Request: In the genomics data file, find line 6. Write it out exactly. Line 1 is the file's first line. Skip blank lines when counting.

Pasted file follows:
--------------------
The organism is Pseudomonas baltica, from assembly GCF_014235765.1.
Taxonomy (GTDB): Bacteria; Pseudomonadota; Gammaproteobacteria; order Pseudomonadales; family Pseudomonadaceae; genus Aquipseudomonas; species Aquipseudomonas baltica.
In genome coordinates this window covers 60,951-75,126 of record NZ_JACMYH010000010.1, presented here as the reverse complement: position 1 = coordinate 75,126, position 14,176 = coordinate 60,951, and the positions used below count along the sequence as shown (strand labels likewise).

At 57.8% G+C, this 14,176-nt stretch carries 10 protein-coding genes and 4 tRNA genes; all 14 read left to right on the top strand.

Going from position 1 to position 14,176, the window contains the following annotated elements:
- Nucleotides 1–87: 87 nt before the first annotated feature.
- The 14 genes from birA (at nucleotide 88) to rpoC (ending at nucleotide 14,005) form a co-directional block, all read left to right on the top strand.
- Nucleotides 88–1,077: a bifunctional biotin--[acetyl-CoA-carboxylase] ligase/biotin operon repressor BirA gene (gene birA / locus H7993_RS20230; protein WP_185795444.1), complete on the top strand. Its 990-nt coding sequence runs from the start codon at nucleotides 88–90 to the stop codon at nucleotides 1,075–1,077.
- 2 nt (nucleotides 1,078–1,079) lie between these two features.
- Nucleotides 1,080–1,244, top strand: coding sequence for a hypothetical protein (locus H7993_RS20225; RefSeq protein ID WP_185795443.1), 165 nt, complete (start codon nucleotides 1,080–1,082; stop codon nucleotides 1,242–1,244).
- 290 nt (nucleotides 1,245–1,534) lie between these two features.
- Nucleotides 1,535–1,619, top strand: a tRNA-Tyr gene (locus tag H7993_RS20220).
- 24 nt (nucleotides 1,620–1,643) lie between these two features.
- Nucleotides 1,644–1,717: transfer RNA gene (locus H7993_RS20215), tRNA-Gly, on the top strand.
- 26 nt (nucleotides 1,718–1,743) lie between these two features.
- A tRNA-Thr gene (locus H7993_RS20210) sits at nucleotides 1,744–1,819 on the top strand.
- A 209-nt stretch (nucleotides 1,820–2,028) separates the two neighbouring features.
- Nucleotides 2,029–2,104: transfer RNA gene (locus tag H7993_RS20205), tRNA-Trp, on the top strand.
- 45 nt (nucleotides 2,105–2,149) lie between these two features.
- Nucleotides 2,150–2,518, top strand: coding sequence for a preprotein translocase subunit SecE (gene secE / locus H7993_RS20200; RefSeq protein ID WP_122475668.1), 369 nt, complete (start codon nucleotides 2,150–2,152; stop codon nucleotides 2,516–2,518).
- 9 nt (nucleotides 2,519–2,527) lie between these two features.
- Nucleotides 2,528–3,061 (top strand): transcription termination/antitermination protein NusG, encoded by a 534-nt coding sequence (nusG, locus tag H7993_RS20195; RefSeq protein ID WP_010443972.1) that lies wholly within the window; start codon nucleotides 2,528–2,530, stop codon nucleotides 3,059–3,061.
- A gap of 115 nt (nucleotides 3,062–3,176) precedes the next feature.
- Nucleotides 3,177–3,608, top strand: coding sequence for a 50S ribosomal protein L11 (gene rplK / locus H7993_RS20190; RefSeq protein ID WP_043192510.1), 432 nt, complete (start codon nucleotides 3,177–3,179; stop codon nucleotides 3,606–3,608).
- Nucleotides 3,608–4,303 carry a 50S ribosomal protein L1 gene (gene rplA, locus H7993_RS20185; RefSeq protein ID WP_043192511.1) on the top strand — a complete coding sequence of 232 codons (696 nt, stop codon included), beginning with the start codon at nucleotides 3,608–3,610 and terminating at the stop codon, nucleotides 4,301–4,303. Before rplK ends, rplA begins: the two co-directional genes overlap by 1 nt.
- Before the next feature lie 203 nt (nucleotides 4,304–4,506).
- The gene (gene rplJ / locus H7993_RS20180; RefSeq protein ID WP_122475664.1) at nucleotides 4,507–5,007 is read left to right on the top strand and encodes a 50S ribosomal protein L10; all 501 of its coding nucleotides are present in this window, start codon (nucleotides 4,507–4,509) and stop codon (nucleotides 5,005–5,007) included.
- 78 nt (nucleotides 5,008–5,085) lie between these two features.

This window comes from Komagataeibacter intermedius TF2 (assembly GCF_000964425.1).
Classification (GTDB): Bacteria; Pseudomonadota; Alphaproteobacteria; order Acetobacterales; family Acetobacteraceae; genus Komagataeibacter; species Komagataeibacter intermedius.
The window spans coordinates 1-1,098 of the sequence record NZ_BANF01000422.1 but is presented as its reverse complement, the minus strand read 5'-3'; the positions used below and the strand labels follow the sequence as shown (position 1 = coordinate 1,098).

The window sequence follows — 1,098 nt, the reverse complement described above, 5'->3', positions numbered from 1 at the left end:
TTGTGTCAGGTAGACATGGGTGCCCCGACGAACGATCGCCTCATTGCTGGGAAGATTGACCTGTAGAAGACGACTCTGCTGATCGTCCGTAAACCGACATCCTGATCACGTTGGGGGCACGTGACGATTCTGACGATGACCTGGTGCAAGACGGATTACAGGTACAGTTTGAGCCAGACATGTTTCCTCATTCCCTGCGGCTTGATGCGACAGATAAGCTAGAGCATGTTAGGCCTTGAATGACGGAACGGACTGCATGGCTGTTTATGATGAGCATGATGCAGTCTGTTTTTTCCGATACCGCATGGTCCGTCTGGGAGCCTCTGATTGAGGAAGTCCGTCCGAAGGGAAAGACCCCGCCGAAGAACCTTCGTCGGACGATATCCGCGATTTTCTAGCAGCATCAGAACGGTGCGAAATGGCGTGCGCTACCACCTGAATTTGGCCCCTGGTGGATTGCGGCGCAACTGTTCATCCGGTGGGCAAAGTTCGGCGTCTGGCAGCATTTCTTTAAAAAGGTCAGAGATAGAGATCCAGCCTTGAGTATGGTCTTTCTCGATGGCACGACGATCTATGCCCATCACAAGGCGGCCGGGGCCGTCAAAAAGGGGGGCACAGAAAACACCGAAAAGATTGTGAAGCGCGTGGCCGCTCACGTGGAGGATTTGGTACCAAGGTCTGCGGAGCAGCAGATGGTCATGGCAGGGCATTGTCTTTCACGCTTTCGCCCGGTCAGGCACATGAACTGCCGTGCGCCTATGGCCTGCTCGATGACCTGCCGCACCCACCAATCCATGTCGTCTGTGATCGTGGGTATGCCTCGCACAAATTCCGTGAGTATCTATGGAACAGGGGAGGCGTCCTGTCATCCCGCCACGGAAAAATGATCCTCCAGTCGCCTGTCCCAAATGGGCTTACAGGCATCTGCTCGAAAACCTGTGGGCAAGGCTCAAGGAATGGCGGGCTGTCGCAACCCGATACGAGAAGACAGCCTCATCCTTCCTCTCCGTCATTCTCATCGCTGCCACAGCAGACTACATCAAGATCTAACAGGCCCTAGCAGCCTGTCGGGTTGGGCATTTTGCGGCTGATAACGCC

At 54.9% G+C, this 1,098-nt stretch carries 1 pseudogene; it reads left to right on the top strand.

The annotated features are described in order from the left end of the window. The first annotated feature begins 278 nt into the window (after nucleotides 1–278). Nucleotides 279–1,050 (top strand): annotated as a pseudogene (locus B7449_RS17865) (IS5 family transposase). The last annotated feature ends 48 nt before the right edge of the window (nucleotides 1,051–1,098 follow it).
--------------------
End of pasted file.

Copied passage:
- Nucleotides 1–87: 87 nt before the first annotated feature.